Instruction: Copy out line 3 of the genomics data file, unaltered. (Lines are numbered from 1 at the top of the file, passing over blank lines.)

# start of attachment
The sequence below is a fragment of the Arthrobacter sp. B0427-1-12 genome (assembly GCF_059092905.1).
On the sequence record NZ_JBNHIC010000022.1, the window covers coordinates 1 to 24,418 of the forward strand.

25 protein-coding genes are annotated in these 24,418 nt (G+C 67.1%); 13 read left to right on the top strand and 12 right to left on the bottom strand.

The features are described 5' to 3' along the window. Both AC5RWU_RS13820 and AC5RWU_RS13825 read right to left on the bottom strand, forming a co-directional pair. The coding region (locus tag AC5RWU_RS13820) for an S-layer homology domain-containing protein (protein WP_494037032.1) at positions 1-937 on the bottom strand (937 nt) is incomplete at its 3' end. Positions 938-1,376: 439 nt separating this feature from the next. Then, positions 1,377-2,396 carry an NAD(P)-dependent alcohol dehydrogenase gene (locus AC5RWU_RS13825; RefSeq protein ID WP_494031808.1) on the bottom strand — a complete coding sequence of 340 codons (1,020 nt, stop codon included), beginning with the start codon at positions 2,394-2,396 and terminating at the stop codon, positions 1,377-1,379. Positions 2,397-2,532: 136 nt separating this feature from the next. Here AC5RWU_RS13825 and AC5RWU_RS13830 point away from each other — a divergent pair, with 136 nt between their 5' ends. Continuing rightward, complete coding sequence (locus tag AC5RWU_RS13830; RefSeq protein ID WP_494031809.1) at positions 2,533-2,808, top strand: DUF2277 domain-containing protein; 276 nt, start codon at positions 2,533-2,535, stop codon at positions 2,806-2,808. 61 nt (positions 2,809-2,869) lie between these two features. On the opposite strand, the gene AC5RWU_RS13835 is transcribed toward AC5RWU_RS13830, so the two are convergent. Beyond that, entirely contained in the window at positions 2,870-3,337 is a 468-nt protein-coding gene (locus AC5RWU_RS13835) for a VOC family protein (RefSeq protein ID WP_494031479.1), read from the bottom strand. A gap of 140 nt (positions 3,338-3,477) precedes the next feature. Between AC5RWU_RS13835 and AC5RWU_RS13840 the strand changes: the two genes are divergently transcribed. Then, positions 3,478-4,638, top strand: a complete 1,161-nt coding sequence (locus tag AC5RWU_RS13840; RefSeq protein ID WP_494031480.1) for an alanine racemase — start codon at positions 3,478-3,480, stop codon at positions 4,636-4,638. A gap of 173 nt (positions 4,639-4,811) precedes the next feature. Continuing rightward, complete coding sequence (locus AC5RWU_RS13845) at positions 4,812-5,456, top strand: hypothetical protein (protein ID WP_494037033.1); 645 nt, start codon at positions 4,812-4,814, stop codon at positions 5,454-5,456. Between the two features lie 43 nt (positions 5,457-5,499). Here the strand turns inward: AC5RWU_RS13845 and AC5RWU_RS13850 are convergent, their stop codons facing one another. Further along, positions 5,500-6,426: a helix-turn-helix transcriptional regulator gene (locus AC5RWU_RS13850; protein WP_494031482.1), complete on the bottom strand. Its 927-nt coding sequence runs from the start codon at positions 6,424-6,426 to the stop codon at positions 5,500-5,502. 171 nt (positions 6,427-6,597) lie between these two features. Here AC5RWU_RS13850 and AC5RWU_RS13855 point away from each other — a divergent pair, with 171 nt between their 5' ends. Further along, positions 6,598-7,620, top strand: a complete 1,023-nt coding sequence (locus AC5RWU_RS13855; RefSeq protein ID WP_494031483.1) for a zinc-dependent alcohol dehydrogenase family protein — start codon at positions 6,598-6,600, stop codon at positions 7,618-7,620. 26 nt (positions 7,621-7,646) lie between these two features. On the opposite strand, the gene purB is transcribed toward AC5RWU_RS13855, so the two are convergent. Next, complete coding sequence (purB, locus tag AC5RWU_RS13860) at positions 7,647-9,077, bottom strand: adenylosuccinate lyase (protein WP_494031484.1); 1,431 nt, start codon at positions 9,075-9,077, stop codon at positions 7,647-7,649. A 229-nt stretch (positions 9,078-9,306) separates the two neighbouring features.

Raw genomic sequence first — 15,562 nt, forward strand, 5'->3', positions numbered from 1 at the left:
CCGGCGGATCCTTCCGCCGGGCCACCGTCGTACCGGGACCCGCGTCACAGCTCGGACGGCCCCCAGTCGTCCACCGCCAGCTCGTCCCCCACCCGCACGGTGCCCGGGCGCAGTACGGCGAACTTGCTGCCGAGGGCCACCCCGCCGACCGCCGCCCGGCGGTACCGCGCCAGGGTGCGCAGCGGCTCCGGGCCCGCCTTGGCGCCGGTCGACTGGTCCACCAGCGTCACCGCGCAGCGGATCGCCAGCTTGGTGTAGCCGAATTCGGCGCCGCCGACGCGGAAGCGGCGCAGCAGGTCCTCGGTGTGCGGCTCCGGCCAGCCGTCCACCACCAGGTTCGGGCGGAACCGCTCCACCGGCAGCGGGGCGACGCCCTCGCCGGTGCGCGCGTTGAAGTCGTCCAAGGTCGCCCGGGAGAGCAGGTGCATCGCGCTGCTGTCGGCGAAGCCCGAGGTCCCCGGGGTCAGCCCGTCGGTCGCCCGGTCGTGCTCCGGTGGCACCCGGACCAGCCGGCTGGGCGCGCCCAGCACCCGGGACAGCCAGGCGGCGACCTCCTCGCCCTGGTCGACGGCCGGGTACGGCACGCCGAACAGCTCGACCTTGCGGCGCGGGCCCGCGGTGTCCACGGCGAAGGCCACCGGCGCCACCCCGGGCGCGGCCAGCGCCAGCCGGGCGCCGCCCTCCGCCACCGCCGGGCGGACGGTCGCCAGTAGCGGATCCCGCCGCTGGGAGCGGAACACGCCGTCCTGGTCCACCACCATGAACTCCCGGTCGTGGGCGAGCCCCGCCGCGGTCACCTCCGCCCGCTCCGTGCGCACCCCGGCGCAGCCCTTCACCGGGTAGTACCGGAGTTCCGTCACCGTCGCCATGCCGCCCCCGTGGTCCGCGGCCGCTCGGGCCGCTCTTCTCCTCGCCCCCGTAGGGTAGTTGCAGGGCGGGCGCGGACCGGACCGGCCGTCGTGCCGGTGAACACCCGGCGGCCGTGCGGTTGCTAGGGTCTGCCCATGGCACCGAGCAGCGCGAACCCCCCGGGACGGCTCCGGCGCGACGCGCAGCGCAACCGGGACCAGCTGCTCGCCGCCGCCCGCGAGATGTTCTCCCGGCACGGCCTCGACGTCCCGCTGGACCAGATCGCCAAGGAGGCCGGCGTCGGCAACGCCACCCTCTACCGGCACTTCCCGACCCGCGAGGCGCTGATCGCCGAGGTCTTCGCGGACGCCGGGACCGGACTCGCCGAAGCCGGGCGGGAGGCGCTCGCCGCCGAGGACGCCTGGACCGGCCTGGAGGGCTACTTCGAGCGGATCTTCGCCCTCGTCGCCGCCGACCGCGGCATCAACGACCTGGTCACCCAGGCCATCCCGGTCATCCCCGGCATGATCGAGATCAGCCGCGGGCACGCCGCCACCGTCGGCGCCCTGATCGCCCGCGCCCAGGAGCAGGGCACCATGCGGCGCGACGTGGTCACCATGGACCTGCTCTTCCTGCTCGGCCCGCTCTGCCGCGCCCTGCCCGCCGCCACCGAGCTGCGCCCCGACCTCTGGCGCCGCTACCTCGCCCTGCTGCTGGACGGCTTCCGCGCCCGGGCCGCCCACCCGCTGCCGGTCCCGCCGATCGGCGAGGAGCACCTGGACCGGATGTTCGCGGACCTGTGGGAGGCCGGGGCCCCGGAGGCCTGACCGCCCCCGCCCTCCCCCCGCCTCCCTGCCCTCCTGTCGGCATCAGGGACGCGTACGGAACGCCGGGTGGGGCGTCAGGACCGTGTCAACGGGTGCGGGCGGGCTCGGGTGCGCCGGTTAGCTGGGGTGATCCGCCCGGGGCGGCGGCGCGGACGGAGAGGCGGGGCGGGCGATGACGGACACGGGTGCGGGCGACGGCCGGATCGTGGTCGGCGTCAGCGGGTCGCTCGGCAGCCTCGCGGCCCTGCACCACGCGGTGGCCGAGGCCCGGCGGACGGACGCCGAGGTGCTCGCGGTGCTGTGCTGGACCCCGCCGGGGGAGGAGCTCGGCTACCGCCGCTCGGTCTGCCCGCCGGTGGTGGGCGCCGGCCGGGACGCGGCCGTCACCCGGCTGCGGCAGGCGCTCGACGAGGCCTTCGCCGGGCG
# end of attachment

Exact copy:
25 protein-coding genes are annotated in these 24,418 nt (G+C 67.1%); 13 read left to right on the top strand and 12 right to left on the bottom strand.